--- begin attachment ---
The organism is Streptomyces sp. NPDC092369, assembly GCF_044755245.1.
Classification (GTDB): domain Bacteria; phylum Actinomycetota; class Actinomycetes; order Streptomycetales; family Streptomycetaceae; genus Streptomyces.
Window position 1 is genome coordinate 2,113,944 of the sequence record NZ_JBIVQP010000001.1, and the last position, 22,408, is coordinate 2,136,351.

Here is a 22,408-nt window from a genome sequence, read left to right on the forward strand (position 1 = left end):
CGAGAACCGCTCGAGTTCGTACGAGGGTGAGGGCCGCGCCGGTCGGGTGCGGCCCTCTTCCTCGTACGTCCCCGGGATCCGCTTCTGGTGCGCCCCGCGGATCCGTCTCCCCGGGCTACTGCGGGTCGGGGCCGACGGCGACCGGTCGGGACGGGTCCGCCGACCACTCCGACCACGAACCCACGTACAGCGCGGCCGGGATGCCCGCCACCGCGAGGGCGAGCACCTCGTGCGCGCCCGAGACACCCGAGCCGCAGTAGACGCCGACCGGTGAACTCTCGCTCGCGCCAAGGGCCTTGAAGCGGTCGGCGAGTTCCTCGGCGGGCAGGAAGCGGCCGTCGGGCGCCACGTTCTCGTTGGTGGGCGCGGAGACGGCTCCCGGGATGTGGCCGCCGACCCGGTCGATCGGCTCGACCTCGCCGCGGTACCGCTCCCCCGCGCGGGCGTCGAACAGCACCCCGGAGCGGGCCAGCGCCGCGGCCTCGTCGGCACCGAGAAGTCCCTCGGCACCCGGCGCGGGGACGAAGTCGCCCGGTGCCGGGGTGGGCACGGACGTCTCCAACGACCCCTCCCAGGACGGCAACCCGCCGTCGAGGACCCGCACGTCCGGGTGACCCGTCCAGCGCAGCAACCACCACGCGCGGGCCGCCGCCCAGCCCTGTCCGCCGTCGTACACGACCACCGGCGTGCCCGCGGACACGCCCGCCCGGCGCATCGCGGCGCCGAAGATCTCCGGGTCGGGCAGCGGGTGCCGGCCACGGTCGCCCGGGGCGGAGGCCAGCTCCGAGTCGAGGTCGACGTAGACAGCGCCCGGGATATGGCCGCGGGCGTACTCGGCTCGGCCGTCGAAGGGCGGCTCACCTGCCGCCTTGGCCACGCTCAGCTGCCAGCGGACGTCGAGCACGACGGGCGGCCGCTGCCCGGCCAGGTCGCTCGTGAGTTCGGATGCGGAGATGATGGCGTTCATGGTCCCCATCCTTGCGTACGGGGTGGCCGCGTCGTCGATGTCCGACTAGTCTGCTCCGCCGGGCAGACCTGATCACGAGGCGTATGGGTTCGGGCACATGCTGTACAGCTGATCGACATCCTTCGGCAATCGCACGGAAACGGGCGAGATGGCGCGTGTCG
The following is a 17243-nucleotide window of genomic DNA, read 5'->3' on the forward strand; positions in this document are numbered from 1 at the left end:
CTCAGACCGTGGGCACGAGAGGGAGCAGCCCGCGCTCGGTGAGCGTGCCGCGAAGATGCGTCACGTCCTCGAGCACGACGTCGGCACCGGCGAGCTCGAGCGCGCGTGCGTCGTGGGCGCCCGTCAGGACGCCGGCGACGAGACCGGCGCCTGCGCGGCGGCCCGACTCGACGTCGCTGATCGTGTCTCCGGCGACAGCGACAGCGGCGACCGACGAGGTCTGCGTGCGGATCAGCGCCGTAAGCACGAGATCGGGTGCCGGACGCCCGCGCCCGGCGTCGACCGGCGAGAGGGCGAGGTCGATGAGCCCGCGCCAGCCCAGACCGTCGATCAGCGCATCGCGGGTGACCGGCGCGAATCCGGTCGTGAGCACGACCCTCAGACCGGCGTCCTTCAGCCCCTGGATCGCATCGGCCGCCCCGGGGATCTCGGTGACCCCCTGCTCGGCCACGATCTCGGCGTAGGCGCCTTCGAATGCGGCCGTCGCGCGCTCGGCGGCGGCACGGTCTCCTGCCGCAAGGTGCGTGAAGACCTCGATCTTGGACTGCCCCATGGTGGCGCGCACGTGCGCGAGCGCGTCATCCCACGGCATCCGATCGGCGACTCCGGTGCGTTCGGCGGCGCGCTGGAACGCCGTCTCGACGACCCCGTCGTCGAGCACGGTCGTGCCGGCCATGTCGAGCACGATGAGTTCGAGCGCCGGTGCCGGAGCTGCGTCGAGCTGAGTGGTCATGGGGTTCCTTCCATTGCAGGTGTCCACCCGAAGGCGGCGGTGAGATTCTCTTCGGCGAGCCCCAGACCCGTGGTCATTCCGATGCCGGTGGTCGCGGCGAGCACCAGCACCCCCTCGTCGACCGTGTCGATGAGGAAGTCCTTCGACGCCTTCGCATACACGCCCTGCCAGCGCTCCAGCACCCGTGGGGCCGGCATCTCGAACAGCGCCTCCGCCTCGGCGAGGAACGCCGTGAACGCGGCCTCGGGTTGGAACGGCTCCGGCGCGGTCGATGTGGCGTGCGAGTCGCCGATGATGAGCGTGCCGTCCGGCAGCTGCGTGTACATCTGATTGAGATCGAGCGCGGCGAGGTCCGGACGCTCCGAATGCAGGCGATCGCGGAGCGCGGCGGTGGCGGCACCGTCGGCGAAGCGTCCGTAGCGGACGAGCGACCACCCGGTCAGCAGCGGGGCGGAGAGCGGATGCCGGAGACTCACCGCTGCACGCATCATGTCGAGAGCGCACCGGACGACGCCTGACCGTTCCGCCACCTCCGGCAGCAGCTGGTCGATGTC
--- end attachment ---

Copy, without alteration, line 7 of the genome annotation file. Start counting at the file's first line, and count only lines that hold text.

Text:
CTCAGACCGTGGGCACGAGAGGGAGCAGCCCGCGCTCGGTGAGCGTGCCGCGAAGATGCGTCACGTCCTCGAGCACGACGTCGGCACCGGCGAGCTCGAGCGCGCGTGCGTCGTGGGCGCCCGTCAGGACGCCGGCGACGAGACCGGCGCCTGCGCGGCGGCCCGACTCGACGTCGCTGATCGTGTCTCCGGCGACAGCGACAGCGGCGACCGACGAGGTCTGCGTGCGGATCAGCGCCGTAAGCACGAGATCGGGTGCCGGACGCCCGCGCCCGGCGTCGACCGGCGAGAGGGCGAGGTCGATGAGCCCGCGCCAGCCCAGACCGTCGATCAGCGCATCGCGGGTGACCGGCGCGAATCCGGTCGTGAGCACGACCCTCAGACCGGCGTCCTTCAGCCCCTGGATCGCATCGGCCGCCCCGGGGATCTCGGTGACCCCCTGCTCGGCCACGATCTCGGCGTAGGCGCCTTCGAATGCGGCCGTCGCGCGCTCGGCGGCGGCACGGTCTCCTGCCGCAAGGTGCGTGAAGACCTCGATCTTGGACTGCCCCATGGTGGCGCGCACGTGCGCGAGCGCGTCATCCCACGGCATCCGATCGGCGACTCCGGTGCGTTCGGCGGCGCGCTGGAACGCCGTCTCGACGACCCCGTCGTCGAGCACGGTCGTGCCGGCCATGTCGAGCACGATGAGTTCGAGCGCCGGTGCCGGAGCTGCGTCGAGCTGAGTGGTCATGGGGTTCCTTCCATTGCAGGTGTCCACCCGAAGGCGGCGGTGAGATTCTCTTCGGCGAGCCCCAGACCCGTGGTCATTCCGATGCCGGTGGTCGCGGCGAGCACCAGCACCCCCTCGTCGACCGTGTCGATGAGGAAGTCCTTCGACGCCTTCGCATACACGCCCTGCCAGCGCTCCAGCACCCGTGGGGCCGGCATCTCGAACAGCGCCTCCGCCTCGGCGAGGAACGCCGTGAACGCGGCCTCGGGTTGGAACGGCTCCGGCGCGGTCGATGTGGCGTGCGAGTCGCCGATGATGAGCGTGCCGTCCGGCAGCTGCGTGTACATCTGATTGAGATCGAGCGCGGCGAGGTCCGGACGCTCCGAATGCAGGCGATCGCGGAGCGCGGCGGTGGCGGCACCGTCGGCGAAGCGTCCGTAGCGGACGAGCGACCACCCGGTCAGCAGCGGGGCGGAGAGCGGATGCCGGAGACTCACCGCTGCACGCATCATGTCGAGAGCGCACCGGACGACGCCTGACCGTTCCGCCACCTCCGGCAGCAGCTGGTCGATGTC